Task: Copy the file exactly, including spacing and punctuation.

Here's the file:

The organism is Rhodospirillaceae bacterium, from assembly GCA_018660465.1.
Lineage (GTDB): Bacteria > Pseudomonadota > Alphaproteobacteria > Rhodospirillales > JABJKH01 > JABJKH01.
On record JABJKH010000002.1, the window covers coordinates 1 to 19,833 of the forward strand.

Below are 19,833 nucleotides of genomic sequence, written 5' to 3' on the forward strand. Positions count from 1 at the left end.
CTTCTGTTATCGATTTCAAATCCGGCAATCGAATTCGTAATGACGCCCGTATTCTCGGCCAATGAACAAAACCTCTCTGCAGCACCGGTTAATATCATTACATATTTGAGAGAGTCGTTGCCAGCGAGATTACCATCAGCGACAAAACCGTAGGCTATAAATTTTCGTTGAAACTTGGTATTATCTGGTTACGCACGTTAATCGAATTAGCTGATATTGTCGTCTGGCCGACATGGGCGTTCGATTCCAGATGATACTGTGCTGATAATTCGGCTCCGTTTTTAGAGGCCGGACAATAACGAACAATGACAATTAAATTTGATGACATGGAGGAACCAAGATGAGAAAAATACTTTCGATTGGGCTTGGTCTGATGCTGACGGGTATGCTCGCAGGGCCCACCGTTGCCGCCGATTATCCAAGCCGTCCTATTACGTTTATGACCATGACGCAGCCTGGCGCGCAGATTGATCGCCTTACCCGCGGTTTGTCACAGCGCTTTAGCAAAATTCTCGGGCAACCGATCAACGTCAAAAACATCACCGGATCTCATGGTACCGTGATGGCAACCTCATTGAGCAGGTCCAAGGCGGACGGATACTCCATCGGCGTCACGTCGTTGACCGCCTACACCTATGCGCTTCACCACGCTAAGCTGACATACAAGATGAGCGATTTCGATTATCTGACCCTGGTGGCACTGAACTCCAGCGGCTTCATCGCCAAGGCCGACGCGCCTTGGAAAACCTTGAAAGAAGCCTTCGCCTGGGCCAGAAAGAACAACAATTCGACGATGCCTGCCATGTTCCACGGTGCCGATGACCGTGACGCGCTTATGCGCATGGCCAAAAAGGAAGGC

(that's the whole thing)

The organism is Rhodospirillaceae bacterium, from assembly GCA_018660465.1.
Lineage (GTDB): Bacteria > Pseudomonadota > Alphaproteobacteria > Rhodospirillales > JABJKH01 > JABJKH01.
On record JABJKH010000002.1, the window covers coordinates 1 to 19,833 of the forward strand.

Below are 19,833 nucleotides of genomic sequence, written 5' to 3' on the forward strand. Positions count from 1 at the left end.
CTTCTGTTATCGATTTCAAATCCGGCAATCGAATTCGTAATGACGCCCGTATTCTCGGCCAATGAACAAAACCTCTCTGCAGCACCGGTTAATATCATTACATATTTGAGAGAGTCGTTGCCAGCGAGATTACCATCAGCGACAAAACCGTAGGCTATAAATTTTCGTTGAAACTTGGTATTATCTGGTTACGCACGTTAATCGAATTAGCTGATATTGTCGTCTGGCCGACATGGGCGTTCGATTCCAGATGATACTGTGCTGATAATTCGGCTCCGTTTTTAGAGGCCGGACAATAACGAACAATGACAATTAAATTTGATGACATGGAGGAACCAAGATGAGAAAAATACTTTCGATTGGGCTTGGTCTGATGCTGACGGGTATGCTCGCAGGGCCCACCGTTGCCGCCGATTATCCAAGCCGTCCTATTACGTTTATGACCATGACGCAGCCTGGCGCGCAGATTGATCGCCTTACCCGCGGTTTGTCACAGCGCTTTAGCAAAATTCTCGGGCAACCGATCAACGTCAAAAACATCACCGGATCTCATGGTACCGTGATGGCAACCTCATTGAGCAGGTCCAAGGCGGACGGATACTCCATCGGCGTCACGTCGTTGACCGCCTACACCTATGCGCTTCACCACGCTAAGCTGACATACAAGATGAGCGATTTCGATTATCTGACCCTGGTGGCACTGAACTCCAGCGGCTTCATCGCCAAGGCCGACGCGCCTTGGAAAACCTTGAAAGAAGCCTTCGCCTGGGCCAGAAAGAACAACAATTCGACGATGCCTGCCATGTTCCACGGTGCCGATGACCGTGACGCGCTTATGCGCATGGCCAAAAAGGAAGGC